05/15/12 | Uncategorized

Startup Fundraising (West Coast vs. East Coast)

Investors in the Silicon Valley and Silicon Alley ask different questions, evaluate deals on different criteria.

By Ellie Cachette (Founder & CEO, ConsumerBell)

The interesting thing about fundraising, in general, is that it’s very complex and there are many things that can affect your chances or strategy around funding. Each ecosystem is different as to how it sees value in things so it’s important to know where the best ecosystem is – for your company as well as investors most likely to invest in your company.

For example, if you are mobile and need to build your team, try to find areas that have talented or underpoached developers. If you are social and need to be close to other agencies, then you should find where those agencies are.

Having started a company in Silicon Valley and moved it to Silicon Alley in New York, I have found the fundraising experience in each ecosystem to be entirely different.

From my experience, the criteria and questions you will get are different as each region has different value points that indicate how it can invest.

Things you will hear on the coasts:

What WEST Coast Investors Ask –

What EAST Coast Investors Ask –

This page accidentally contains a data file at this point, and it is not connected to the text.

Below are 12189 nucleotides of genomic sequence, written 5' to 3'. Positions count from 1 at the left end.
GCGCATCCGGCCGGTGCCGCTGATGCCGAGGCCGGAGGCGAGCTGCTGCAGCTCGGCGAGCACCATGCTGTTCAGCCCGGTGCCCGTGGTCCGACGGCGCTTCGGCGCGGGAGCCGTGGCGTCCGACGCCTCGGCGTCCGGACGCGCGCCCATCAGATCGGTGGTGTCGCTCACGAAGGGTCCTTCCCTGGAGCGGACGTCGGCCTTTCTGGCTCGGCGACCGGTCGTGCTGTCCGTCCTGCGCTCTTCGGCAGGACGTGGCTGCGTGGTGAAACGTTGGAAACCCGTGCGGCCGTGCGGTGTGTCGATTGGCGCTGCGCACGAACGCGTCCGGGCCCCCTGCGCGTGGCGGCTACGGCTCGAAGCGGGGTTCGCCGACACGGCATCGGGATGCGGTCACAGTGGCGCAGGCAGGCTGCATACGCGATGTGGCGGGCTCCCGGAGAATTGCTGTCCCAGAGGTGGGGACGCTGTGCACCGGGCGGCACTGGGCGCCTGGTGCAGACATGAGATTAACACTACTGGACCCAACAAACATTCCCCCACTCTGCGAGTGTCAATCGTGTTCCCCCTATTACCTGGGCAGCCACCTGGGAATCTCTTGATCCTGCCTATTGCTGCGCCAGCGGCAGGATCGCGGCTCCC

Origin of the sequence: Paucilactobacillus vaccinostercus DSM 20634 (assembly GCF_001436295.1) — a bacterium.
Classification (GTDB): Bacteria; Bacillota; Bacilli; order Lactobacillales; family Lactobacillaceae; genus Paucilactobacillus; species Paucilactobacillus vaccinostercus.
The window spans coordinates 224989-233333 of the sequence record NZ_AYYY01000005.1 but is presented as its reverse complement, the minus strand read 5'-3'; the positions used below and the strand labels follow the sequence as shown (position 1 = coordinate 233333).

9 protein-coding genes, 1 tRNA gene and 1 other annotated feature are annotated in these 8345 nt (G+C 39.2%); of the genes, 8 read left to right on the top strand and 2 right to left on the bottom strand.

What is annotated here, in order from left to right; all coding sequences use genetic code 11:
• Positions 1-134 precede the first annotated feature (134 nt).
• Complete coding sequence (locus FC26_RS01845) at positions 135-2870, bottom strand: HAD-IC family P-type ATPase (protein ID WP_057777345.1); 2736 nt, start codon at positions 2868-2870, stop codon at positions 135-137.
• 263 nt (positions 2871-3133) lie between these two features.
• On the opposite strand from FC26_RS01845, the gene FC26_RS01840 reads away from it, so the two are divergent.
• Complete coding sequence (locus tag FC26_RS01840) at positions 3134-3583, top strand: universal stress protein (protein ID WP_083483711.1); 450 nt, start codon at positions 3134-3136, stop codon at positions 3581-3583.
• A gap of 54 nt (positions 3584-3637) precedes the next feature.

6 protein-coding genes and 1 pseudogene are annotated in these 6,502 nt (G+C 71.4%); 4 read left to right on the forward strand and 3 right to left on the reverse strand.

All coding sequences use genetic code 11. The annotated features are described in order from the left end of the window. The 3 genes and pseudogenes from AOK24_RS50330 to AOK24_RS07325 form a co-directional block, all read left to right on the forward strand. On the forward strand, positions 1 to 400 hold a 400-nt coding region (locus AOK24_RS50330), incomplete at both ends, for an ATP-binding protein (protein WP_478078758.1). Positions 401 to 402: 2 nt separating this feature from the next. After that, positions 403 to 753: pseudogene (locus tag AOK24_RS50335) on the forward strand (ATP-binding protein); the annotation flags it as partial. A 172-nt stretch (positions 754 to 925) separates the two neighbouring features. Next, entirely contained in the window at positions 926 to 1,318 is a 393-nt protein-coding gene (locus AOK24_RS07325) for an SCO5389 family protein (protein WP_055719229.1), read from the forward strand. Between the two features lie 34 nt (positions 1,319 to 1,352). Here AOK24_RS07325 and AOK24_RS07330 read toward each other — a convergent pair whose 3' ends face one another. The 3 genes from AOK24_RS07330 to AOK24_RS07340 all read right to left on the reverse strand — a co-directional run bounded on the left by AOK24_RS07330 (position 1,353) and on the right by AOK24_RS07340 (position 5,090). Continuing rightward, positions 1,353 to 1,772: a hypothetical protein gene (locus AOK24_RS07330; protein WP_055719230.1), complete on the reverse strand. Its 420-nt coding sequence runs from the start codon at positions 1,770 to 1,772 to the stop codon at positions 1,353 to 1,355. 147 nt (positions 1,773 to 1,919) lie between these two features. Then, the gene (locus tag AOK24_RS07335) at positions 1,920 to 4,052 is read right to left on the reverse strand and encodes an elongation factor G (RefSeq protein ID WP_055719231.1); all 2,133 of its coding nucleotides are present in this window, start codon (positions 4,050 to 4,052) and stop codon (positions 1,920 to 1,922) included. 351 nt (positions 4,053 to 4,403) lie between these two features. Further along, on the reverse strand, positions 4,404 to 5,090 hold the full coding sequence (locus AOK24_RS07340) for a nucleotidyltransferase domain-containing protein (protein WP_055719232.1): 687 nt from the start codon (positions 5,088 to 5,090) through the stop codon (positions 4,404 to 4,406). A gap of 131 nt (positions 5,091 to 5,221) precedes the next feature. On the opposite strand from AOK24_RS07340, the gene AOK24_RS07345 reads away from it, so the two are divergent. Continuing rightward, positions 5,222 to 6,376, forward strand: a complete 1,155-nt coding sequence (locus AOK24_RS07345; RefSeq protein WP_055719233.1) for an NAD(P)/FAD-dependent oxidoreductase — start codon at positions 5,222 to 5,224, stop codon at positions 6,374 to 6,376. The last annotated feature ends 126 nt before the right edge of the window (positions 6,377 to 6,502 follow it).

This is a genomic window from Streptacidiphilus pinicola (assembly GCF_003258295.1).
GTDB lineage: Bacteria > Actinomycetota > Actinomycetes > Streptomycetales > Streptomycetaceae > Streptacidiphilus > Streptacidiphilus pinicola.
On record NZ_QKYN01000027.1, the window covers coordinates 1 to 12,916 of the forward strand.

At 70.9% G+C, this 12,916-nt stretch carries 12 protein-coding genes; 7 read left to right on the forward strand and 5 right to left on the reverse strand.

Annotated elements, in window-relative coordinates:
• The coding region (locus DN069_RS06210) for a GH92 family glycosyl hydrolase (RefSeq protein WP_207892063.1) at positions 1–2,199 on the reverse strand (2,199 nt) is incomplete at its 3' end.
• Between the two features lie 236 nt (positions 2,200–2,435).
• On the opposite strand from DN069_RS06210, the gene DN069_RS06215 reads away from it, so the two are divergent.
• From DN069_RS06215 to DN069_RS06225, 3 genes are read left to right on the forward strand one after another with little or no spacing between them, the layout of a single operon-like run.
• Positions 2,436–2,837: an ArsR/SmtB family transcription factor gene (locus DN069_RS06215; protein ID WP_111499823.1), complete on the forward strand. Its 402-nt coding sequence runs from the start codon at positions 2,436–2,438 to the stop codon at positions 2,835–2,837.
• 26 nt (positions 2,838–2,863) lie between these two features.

• Is the market big enough?
  • How are you going to capture the market?
  • How will you market the product?
  • How will you afford development?
  • Who is your CTO?
  • Who is your COO?
  • Who is using your mobile app?
  • Do you have an mobile app?
  • Without a technical co-founder, you are unfundable.
  • Without a MBA or someone with financial experience on your team, you are unfundable.
  • How many users do you have?
  • Do you have a prototype?
  • What is your virality strategy?
  • What is your acquisition strategy?

The West Coast tends to care more about product and ability to attain engineering talent, whereas the East Coast puts an emphasis on logistics and running operations that can scale. Both are very hard to do in general, let alone while bootstrapping.

In some respects, since each area has its own indicators and preferences, it can be helpful getting a taste of both. While you end up with a seemingly unrealistic list of things to do, you learn more about your company and begin the first steps of balancing what will be the beautiful and enticing journey of entrepreneurism.

Buckle up.

Editor’s note: Got a question for our guest blogger? Leave a message in the comments below.

About the guest blogger: Ellie Cachette is Founder and CEO of ConsumerBell, helping companies and parents manage recalls while keeping kids safe. Recognized by the California State Senate as an “Outstanding Educator” in AIDS and Public health in 1997, Ellie has been an active supporter in the campaign to cure AIDS and promote healthy living. Ellie is a product safety junkie and strong advocate of Women 2.0, a Silicon Valley organization dedicated to empowering female entrepreneurs.

Anne-Gail Moreland

Anne-Gail Moreland

Anne-Gail Moreland, an intern with Women 2.0, was on the StartupBus. She studies neuroscience at Mount Holyoke College, where she is trying to merge a passion for tech and the brain into a new wave of cognition-based technology

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